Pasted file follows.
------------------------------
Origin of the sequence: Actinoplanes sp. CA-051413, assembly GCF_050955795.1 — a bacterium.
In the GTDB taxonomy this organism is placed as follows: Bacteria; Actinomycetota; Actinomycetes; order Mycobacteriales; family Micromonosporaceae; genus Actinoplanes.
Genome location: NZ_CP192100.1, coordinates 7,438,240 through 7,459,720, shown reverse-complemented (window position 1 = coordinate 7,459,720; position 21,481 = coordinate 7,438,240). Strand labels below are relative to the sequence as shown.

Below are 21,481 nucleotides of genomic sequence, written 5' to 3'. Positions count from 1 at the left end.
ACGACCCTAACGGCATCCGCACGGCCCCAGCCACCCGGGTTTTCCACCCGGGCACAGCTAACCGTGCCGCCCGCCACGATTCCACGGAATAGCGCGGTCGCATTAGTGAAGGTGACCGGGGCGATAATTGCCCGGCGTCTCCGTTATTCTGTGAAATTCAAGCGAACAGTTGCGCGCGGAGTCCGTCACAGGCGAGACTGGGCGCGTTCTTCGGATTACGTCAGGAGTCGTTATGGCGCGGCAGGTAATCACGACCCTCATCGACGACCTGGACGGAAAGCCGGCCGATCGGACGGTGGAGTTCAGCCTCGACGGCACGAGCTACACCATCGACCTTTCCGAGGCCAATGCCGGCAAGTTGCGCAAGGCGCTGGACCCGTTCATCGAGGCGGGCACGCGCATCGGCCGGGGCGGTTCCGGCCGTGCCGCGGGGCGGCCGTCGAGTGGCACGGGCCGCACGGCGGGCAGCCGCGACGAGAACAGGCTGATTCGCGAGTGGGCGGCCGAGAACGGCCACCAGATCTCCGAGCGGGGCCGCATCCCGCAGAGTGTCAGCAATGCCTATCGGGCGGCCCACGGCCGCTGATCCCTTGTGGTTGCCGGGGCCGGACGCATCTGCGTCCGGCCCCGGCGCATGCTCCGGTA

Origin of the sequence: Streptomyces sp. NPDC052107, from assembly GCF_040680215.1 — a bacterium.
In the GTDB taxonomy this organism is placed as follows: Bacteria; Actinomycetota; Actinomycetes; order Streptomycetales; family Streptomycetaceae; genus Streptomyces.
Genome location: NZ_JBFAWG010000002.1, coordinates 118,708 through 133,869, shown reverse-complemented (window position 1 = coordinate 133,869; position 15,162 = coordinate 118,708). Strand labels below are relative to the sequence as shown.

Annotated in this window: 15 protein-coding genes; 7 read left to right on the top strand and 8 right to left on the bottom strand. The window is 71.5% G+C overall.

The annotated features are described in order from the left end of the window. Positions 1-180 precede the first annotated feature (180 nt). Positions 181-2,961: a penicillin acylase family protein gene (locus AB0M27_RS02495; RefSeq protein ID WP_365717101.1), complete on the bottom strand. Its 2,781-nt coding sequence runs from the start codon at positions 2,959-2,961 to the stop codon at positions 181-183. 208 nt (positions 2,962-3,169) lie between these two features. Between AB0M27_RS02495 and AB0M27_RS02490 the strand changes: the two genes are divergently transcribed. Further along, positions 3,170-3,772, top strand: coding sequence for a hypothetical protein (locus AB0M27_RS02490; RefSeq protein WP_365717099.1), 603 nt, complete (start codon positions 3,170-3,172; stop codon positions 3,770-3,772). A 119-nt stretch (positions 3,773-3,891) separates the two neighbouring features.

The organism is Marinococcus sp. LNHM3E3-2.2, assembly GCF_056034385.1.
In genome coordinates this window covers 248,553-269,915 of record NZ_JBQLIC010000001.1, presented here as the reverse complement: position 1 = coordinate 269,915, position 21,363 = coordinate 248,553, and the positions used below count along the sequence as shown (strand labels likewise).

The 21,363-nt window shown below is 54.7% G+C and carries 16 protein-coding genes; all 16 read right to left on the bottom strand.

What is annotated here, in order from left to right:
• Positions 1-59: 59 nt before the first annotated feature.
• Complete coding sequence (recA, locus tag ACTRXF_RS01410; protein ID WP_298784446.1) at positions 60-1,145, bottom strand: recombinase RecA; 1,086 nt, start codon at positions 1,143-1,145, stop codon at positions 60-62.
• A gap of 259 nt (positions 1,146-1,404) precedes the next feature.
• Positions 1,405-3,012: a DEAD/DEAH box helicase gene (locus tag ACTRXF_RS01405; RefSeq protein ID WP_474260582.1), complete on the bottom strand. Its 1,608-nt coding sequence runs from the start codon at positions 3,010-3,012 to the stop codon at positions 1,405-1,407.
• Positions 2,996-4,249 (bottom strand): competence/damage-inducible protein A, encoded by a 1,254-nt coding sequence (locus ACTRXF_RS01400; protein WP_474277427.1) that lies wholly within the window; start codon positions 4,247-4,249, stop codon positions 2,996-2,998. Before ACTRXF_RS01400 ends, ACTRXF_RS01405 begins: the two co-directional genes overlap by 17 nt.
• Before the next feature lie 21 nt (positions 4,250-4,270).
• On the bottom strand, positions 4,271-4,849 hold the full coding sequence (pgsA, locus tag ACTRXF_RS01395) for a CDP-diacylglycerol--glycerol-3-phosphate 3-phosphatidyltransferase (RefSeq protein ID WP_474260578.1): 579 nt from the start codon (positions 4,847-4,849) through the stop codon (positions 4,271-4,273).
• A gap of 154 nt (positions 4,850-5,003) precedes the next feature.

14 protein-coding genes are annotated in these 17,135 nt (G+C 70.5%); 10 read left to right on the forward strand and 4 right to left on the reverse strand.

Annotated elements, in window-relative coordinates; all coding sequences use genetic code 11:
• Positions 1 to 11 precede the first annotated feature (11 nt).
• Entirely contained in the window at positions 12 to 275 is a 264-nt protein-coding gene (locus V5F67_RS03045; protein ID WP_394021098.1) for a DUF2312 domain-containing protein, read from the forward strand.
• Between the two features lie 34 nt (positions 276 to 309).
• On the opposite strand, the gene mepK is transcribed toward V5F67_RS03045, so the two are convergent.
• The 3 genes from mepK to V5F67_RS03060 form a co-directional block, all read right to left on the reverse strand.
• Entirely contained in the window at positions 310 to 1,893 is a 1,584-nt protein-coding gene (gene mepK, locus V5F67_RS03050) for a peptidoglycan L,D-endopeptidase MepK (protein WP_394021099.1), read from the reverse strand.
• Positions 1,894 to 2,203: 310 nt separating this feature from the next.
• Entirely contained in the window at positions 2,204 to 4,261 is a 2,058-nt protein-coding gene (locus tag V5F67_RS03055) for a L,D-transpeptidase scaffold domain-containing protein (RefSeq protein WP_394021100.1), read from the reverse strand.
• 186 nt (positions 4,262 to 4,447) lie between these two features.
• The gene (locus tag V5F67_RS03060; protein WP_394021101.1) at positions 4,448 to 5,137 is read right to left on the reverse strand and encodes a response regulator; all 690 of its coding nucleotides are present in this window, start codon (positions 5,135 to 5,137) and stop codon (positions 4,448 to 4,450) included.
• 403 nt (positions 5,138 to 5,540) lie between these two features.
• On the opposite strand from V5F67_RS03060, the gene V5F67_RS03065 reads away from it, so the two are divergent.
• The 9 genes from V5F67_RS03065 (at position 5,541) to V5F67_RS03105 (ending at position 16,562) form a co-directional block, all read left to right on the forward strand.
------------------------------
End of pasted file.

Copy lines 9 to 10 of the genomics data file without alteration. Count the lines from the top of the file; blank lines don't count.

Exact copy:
Annotated in this window: 15 protein-coding genes; 7 read left to right on the top strand and 8 right to left on the bottom strand. The window is 71.5% G+C overall.

The annotated features are described in order from the left end of the window. Positions 1-180 precede the first annotated feature (180 nt). Positions 181-2,961: a penicillin acylase family protein gene (locus AB0M27_RS02495; RefSeq protein ID WP_365717101.1), complete on the bottom strand. Its 2,781-nt coding sequence runs from the start codon at positions 2,959-2,961 to the stop codon at positions 181-183. 208 nt (positions 2,962-3,169) lie between these two features. Between AB0M27_RS02495 and AB0M27_RS02490 the strand changes: the two genes are divergently transcribed. Further along, positions 3,170-3,772, top strand: coding sequence for a hypothetical protein (locus AB0M27_RS02490; RefSeq protein WP_365717099.1), 603 nt, complete (start codon positions 3,170-3,172; stop codon positions 3,770-3,772). A 119-nt stretch (positions 3,773-3,891) separates the two neighbouring features.